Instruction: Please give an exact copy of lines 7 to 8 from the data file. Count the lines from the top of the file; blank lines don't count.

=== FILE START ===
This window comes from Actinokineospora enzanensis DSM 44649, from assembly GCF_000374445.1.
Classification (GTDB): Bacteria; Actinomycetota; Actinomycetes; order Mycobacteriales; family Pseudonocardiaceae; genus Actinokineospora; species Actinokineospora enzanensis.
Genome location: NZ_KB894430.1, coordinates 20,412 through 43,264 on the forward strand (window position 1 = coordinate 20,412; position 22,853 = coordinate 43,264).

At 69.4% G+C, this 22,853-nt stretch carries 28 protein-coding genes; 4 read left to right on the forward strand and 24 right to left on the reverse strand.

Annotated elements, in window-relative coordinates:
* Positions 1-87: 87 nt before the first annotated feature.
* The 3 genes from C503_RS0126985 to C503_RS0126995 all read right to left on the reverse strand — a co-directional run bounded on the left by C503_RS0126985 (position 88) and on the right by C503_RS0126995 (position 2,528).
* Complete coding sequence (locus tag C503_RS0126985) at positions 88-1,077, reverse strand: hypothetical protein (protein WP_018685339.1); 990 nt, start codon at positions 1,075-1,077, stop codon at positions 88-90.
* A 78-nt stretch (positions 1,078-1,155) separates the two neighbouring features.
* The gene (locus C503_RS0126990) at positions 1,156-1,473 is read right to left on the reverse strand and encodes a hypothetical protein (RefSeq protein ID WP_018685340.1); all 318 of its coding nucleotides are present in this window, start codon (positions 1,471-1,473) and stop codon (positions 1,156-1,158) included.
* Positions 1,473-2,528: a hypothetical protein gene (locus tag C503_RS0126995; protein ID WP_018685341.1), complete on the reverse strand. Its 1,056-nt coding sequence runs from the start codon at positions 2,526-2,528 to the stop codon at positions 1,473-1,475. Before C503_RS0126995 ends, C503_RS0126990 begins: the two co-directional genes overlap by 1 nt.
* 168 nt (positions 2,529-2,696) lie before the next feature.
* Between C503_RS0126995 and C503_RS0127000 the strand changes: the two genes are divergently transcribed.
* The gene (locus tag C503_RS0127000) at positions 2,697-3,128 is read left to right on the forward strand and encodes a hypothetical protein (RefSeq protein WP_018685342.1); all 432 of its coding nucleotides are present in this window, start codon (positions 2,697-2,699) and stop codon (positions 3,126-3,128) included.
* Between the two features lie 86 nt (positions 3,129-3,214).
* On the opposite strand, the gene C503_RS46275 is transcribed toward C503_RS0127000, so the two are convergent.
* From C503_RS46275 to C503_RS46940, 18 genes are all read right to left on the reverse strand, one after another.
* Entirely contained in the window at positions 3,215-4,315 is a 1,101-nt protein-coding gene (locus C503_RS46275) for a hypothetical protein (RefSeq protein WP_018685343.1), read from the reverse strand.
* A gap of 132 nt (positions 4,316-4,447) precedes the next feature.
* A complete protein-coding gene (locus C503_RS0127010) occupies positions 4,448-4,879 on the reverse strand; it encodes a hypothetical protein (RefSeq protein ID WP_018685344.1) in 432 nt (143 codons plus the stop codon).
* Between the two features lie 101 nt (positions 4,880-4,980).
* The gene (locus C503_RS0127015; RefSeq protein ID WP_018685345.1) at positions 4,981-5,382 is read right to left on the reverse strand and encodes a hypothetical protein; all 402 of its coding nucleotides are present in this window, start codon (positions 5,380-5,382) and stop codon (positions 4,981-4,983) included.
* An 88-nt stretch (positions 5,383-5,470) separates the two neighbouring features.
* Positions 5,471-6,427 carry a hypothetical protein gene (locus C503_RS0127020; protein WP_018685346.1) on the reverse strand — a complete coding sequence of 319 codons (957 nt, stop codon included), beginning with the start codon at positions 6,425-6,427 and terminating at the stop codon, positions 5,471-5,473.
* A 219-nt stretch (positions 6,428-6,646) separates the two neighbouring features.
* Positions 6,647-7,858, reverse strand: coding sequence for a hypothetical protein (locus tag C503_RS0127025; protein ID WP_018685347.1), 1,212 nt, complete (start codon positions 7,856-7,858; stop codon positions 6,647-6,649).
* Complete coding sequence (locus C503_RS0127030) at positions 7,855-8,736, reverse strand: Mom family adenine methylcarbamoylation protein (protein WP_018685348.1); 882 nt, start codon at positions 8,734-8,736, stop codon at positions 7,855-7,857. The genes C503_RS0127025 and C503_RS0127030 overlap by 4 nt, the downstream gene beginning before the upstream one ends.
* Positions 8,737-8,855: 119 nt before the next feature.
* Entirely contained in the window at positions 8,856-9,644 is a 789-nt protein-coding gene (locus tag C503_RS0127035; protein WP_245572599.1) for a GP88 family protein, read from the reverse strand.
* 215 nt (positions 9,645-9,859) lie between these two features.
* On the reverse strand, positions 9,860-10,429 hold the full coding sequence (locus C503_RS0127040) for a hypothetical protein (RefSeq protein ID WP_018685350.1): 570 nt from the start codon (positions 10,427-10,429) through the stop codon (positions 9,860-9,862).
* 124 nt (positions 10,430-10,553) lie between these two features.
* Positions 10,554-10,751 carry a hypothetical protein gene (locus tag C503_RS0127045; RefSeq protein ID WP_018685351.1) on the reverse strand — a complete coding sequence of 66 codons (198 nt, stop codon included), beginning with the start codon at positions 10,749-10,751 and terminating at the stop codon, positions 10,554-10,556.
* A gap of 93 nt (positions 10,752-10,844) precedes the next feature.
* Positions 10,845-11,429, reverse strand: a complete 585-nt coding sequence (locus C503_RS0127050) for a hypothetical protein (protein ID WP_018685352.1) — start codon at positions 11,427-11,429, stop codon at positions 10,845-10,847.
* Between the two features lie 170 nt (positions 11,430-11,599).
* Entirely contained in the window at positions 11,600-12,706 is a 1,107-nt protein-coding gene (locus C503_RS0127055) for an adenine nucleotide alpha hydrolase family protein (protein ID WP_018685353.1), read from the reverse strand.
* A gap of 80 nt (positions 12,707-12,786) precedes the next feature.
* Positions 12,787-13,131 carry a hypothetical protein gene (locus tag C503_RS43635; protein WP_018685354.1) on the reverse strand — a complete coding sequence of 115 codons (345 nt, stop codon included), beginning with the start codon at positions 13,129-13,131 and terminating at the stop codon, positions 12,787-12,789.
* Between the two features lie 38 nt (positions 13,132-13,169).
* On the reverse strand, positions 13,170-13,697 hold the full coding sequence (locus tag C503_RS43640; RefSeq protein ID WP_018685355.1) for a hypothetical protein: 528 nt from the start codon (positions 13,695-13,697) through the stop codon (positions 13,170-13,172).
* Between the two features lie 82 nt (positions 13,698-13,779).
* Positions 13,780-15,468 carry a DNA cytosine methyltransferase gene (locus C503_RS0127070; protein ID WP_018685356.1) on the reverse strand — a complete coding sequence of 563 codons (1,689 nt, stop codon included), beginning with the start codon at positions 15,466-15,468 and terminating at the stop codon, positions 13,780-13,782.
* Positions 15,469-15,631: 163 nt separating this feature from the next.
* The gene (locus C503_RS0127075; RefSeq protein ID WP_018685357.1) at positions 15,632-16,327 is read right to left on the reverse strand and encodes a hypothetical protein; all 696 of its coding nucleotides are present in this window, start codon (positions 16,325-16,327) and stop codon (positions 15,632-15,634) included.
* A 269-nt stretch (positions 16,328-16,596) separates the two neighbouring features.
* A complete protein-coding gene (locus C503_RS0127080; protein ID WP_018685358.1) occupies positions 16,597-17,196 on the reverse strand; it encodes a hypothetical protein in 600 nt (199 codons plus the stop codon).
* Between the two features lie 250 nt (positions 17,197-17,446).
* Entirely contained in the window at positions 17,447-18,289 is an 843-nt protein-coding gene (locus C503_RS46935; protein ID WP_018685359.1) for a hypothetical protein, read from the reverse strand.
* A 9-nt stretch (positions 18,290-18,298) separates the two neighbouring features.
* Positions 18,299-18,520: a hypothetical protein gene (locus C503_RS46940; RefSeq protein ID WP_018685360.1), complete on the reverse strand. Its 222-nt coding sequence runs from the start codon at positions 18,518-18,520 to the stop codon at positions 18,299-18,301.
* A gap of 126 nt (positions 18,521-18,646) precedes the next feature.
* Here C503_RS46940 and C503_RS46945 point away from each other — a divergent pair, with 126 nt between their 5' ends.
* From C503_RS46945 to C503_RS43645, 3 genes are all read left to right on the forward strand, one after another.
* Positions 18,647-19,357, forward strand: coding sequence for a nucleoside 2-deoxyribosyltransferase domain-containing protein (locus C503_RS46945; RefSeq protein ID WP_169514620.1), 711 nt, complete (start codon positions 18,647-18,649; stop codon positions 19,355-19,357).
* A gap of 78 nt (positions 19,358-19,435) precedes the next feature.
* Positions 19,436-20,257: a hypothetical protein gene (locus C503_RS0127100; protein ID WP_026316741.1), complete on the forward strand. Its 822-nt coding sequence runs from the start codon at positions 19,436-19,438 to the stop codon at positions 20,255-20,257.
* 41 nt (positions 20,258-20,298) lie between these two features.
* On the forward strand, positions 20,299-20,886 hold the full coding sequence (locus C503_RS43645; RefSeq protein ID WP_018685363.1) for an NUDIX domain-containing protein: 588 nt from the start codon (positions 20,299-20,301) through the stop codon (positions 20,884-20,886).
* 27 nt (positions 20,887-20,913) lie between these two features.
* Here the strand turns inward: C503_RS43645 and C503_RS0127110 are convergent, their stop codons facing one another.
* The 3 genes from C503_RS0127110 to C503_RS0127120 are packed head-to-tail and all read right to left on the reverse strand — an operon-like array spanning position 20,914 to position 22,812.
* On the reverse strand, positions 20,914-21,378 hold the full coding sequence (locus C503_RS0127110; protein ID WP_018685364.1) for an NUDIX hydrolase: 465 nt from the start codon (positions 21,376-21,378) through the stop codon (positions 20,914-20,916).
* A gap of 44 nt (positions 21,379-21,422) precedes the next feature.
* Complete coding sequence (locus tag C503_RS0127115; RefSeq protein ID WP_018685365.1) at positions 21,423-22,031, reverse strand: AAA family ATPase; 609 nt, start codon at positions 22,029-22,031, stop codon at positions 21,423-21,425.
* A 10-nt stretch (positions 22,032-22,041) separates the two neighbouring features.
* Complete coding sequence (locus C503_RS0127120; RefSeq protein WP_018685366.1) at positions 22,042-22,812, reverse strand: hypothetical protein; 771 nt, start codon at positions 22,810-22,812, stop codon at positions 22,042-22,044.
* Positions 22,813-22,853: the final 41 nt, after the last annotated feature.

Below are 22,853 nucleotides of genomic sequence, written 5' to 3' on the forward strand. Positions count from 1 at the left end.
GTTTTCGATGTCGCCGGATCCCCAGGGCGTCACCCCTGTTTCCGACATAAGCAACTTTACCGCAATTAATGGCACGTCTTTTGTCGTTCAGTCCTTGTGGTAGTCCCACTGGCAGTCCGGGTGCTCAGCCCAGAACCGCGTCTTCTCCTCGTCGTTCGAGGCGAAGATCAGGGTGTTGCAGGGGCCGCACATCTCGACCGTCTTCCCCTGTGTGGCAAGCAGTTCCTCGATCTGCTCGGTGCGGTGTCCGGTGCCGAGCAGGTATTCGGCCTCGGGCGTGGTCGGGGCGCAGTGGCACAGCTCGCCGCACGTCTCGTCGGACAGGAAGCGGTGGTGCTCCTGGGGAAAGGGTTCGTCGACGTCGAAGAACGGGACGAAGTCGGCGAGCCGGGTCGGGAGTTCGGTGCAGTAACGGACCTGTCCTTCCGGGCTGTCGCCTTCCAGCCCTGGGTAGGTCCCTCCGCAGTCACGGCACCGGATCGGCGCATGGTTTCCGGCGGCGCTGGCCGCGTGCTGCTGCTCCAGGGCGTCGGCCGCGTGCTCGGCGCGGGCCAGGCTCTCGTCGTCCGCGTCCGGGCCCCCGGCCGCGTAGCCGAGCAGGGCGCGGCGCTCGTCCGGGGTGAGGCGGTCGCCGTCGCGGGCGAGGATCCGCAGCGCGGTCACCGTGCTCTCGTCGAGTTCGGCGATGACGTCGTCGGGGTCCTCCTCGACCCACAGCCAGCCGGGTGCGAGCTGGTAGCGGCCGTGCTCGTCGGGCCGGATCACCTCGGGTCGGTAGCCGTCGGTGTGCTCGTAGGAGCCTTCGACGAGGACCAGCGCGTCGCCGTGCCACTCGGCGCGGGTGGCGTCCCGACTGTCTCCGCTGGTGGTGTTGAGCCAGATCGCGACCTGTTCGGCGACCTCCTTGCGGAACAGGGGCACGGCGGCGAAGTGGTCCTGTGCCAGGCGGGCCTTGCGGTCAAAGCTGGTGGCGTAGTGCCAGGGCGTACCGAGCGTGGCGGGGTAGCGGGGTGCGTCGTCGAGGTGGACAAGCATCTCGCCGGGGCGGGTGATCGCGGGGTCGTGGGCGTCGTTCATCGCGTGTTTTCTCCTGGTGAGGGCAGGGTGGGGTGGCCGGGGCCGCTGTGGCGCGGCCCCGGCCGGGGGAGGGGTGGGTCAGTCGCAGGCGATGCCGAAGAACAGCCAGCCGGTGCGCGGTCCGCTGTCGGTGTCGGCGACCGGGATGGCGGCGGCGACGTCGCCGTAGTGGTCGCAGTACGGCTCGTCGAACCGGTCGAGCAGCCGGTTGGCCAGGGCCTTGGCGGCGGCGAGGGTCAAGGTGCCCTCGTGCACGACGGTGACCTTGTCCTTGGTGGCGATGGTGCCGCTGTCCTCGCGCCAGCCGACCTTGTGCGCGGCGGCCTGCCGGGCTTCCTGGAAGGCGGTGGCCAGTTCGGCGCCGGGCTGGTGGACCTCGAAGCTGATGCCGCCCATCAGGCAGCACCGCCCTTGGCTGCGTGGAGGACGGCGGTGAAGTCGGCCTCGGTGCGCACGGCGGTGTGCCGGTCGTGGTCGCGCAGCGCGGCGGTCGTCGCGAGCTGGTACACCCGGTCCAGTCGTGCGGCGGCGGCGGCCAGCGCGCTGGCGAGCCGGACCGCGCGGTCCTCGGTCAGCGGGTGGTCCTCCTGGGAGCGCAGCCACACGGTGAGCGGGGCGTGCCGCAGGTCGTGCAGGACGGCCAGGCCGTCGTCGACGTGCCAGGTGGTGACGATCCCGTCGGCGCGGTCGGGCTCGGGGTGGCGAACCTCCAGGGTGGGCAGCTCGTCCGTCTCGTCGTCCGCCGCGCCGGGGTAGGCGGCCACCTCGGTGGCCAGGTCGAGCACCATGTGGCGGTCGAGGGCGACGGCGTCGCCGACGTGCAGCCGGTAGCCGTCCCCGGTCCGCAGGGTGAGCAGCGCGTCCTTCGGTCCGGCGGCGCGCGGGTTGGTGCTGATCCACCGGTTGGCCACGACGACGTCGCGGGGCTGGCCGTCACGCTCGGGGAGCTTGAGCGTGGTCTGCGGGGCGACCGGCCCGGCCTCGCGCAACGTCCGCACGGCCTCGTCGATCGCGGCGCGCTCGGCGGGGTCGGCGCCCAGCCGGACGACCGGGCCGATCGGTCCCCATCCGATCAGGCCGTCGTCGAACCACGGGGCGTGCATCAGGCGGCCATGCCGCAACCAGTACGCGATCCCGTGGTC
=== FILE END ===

* The 3 genes from C503_RS0126985 to C503_RS0126995 all read right to left on the reverse strand — a co-directional run bounded on the left by C503_RS0126985 (position 88) and on the right by C503_RS0126995 (position 2,528).
* Complete coding sequence (locus tag C503_RS0126985) at positions 88-1,077, reverse strand: hypothetical protein (protein WP_018685339.1); 990 nt, start codon at positions 1,075-1,077, stop codon at positions 88-90.